In 2011, the National Association of Schools of Music (NASM) took an official position to recognize the importance of hearing health and injury prevention as a standard for all member-accredited institutions. This is the largest national acknowledgement promoting hearing health and safety within the music discipline and among students seeking a music degree in the United States. The purpose of the study is to describe what conductors (i.e., instructors) of college-based ensembles know about hearing health and the generation of sound intensity levels. The study aimed to describe the 1) current state of conductors’ awareness and knowledge of sound intensity levels, 2) current attitudes of conductors toward learning and sharing knowledge of sound intensity levels, and 3) current teaching practices of conductors in regard to equipment usage (e.g. sound level meter, noise dosimeter, hearing protection devices) relating to sound measurement and exposure. Findings indicate 80.2% of conductors (N = 162, 66% employed by NASM-accredited institutions) agree that sounds generated during ensemble-based instructional activities (EBIAs) in college-level schools of music are capable of harming human hearing, but 24.1% “do not know” if EBIAs they conduct ever exceed sound intensity levels capable of harming human hearing, 54.9% do not know “what services or resources” their home institutions offer/refer to students, 93% are never using a noise dosimeter, 40% have never had an audiology exam, and 70% have never used hearing protection during an EBIA. Conductors have a strong openness to change current teaching practices and inform themselves about hearing health, but few are personally informing and educating their students during the EBIA. The study serves to assist conductors and foster a new dialogue among their students, colleagues, staff, and administrators to revise current curriculum, explore sound measurement technologies, and evaluate current hearing health and safety issues inherent in the practice, performance, and teaching of sound intensity levels generated during EBIAs in college-level schools of music. digital.library.unt.edu/ark:/67531/metadc149559/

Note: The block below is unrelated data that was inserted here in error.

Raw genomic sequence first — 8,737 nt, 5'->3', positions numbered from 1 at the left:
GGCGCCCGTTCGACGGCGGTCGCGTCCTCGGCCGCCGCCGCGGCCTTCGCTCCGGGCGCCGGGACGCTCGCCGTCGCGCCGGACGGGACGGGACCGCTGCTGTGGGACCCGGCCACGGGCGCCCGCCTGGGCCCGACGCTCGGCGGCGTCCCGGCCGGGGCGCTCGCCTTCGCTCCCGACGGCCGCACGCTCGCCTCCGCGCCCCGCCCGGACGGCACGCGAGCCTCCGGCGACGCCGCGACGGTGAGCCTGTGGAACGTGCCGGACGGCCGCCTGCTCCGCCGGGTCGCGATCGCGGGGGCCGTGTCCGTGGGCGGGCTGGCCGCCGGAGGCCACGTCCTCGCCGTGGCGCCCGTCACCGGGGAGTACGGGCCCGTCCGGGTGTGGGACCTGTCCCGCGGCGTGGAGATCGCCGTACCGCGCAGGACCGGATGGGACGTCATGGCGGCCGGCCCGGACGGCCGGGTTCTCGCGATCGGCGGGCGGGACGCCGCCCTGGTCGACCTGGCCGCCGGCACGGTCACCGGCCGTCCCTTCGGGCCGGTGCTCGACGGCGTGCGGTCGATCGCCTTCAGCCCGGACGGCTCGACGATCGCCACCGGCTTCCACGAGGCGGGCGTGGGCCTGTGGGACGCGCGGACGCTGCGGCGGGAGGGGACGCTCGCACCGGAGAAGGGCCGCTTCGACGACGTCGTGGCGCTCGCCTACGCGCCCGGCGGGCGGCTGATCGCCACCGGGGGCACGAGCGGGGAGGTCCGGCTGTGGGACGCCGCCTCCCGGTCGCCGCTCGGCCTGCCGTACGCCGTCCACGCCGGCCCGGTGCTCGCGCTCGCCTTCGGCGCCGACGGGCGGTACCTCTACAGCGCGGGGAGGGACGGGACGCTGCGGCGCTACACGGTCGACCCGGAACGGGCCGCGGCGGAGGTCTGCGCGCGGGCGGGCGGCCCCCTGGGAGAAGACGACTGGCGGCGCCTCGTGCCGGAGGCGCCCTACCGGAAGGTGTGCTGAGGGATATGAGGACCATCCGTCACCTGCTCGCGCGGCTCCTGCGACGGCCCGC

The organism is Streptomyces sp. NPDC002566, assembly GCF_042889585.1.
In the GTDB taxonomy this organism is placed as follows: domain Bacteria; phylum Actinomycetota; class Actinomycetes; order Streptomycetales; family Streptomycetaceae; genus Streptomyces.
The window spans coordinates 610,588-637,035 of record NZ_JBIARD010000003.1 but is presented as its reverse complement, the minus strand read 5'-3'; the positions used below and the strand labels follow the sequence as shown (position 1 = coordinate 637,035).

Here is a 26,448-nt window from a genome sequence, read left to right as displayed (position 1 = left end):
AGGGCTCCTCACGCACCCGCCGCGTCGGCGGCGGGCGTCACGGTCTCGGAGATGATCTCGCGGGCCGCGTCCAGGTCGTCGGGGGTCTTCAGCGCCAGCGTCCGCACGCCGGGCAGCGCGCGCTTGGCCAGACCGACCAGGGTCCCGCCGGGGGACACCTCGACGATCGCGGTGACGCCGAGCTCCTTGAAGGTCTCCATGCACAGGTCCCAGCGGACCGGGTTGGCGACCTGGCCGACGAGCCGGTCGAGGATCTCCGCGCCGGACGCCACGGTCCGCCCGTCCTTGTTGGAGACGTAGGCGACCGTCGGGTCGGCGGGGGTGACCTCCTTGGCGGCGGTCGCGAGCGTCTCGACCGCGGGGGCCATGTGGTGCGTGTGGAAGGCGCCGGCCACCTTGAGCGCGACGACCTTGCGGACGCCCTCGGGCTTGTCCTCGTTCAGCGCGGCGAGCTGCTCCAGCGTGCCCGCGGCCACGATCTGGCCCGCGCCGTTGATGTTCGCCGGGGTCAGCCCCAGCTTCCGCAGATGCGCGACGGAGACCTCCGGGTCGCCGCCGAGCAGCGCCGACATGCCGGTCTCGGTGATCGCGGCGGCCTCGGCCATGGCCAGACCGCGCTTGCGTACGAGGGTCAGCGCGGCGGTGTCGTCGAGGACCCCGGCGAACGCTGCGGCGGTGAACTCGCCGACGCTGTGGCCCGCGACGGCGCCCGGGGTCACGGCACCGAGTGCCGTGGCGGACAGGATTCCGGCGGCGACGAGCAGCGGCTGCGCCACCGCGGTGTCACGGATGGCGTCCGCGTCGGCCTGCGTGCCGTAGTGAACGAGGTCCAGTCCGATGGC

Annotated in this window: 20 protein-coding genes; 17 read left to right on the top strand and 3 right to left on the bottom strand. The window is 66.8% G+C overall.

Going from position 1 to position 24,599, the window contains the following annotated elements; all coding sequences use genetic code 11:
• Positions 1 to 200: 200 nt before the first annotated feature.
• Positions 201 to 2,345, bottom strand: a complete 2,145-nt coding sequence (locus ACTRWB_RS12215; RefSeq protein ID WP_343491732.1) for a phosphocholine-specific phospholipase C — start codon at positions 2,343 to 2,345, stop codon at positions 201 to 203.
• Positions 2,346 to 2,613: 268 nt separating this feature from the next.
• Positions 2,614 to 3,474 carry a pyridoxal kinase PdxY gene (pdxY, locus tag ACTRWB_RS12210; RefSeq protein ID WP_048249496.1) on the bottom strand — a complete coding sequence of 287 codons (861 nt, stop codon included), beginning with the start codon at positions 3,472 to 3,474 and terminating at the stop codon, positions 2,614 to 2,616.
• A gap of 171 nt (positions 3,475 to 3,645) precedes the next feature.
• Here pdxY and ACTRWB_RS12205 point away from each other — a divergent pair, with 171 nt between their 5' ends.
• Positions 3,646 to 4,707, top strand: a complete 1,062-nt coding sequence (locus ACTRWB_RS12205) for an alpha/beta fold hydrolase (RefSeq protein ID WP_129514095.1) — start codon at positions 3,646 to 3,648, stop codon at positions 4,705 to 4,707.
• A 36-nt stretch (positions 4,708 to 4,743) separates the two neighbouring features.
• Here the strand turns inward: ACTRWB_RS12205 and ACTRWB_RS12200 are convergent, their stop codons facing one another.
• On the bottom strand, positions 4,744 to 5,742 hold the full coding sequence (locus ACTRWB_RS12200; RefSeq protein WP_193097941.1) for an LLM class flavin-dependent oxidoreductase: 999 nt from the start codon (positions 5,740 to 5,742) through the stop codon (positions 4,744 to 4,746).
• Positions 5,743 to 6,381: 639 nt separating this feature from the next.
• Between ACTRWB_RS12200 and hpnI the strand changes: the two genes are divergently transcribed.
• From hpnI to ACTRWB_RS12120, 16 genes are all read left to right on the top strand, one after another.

Correcting the Record: a Comparison of Vladimir Ashkenazy’s Urtext-based Edition of Pictures at an Exhibition with Orchestration By Ravel and Stokowski